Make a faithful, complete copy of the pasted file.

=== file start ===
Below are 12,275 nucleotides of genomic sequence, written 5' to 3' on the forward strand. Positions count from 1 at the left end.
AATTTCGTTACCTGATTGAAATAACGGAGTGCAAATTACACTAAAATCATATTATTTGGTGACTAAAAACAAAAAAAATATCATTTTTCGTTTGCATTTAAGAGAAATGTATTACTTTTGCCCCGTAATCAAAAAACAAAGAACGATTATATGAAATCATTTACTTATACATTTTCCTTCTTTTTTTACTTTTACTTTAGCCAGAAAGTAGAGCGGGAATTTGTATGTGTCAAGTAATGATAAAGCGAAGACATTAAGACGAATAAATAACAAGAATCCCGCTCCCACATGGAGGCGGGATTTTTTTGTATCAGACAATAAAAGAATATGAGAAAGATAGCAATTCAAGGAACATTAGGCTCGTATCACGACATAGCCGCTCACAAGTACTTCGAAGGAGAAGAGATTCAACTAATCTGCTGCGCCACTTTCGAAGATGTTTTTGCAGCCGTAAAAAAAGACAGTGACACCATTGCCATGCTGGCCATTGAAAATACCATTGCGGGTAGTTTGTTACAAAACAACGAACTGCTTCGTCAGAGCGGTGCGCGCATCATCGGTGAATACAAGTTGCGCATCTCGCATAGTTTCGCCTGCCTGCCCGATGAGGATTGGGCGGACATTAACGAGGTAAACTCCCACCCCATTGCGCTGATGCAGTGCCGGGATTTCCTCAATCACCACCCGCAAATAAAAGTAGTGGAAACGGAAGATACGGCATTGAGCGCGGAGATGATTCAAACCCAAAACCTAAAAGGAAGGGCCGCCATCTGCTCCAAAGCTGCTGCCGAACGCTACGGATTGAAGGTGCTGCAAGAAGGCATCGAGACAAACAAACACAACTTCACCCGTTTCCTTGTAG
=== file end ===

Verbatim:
Below are 12,275 nucleotides of genomic sequence, written 5' to 3' on the forward strand. Positions count from 1 at the left end.
AATTTCGTTACCTGATTGAAATAACGGAGTGCAAATTACACTAAAATCATATTATTTGGTGACTAAAAACAAAAAAAATATCATTTTTCGTTTGCATTTAAGAGAAATGTATTACTTTTGCCCCGTAATCAAAAAACAAAGAACGATTATATGAAATCATTTACTTATACATTTTCCTTCTTTTTTTACTTTTACTTTAGCCAGAAAGTAGAGCGGGAATTTGTATGTGTCAAGTAATGATAAAGCGAAGACATTAAGACGAATAAATAACAAGAATCCCGCTCCCACATGGAGGCGGGATTTTTTTGTATCAGACAATAAAAGAATATGAGAAAGATAGCAATTCAAGGAACATTAGGCTCGTATCACGACATAGCCGCTCACAAGTACTTCGAAGGAGAAGAGATTCAACTAATCTGCTGCGCCACTTTCGAAGATGTTTTTGCAGCCGTAAAAAAAGACAGTGACACCATTGCCATGCTGGCCATTGAAAATACCATTGCGGGTAGTTTGTTACAAAACAACGAACTGCTTCGTCAGAGCGGTGCGCGCATCATCGGTGAATACAAGTTGCGCATCTCGCATAGTTTCGCCTGCCTGCCCGATGAGGATTGGGCGGACATTAACGAGGTAAACTCCCACCCCATTGCGCTGATGCAGTGCCGGGATTTCCTCAATCACCACCCGCAAATAAAAGTAGTGGAAACGGAAGATACGGCATTGAGCGCGGAGATGATTCAAACCCAAAACCTAAAAGGAAGGGCCGCCATCTGCTCCAAAGCTGCTGCCGAACGCTACGGATTGAAGGTGCTGCAAGAAGGCATCGAGACAAACAAACACAACTTCACCCGTTTCCTTGTAG